Preventing violence against women ahead of Election Day in Sierra LeoneFeb 8, 2018
Exactly one month ahead of presidential, parliamentary and local council elections in Sierra Leone, Mary Okumu, UN Women Country Representative called on the people of Sierra Leone to challenge the narrative that creates the permissive environment for violence against women in elections. Dr. Okumu made the statement at the launch of the publication, “Preventing violence against women in elections: A programming guide,” in Freetown, Sierra Leone
UN Women and the UN Development Programme jointly produced the guide to aid authorities and civil society organizations to prevent violence against women in the electoral cycle.
Commissioner French who spoke on behalf of the National Electoral Commission stressed that violence against women during elections is a major concern, as it discourages women’s participation in the political process.
UNDP Country Director, Samuel Doe, reminded the audience that women constitute 53.1% of Sierra Leone’s population and yet their participation and representation in politics is very low. “There is now compelling evidence that each time we exclude half of the population in our societies, we undermine our own political and economic progress,” the UNDP Country Director added. Citing the 2016 Africa Human Development Report, Dr. Doe highlighted that Africa loses US7 billion dollars every year as a result of the exclusion of women in politics, governance, and the economy.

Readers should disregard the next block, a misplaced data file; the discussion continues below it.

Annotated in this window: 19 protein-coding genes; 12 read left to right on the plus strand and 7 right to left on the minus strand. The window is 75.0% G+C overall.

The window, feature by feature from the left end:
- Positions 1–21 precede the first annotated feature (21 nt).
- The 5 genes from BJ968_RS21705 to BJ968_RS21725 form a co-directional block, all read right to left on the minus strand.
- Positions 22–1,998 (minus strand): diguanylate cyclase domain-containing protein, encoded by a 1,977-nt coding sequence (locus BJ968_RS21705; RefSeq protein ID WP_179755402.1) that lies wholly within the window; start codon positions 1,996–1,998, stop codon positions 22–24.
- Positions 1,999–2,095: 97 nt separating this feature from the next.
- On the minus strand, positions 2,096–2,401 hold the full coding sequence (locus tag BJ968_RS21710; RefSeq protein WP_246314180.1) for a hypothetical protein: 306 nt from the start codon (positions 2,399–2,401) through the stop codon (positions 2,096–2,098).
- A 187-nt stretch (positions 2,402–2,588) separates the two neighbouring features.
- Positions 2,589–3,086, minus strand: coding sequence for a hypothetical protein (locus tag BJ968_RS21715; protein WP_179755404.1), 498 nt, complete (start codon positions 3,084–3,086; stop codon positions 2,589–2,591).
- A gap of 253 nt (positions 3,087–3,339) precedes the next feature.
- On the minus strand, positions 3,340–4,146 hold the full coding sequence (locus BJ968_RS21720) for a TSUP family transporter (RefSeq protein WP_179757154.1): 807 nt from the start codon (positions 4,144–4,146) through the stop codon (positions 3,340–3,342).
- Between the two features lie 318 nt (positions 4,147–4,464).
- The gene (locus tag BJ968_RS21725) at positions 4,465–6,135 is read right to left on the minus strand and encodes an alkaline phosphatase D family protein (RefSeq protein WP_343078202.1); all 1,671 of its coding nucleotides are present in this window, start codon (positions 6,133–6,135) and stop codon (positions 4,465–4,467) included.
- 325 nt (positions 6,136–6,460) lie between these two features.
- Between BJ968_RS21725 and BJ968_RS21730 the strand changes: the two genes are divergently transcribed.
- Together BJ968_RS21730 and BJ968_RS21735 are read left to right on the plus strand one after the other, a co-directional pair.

Echoing the rate of the nomination of women by all political parties, which is only 7%, Dr. Doe noted that such a low number suggests a reverse in gains made since the end of the war. In the 2007 elections, women’s representation in politics averaged at about 13%. That number dropped to 11% in the 2015 elections. Now, with an average of 7%, the percentage of women to be elected to political offices could be lower. He called on women, the people of Sierra Leone and international partners to reflect on the significant loss of the already modest gains made.
Mary Okumu stressed that good governance is not possible if the voices of both men and women don’t count, and 2018’s elections in Sierra Leone hold no exception.
The guide presents options for policy and programming responses based on best practices across 40 countries. It’s about fostering tolerance, increased police presence, and increased awareness as Sierra Leone counts down to Election Day.
The complete publication may be accessed here.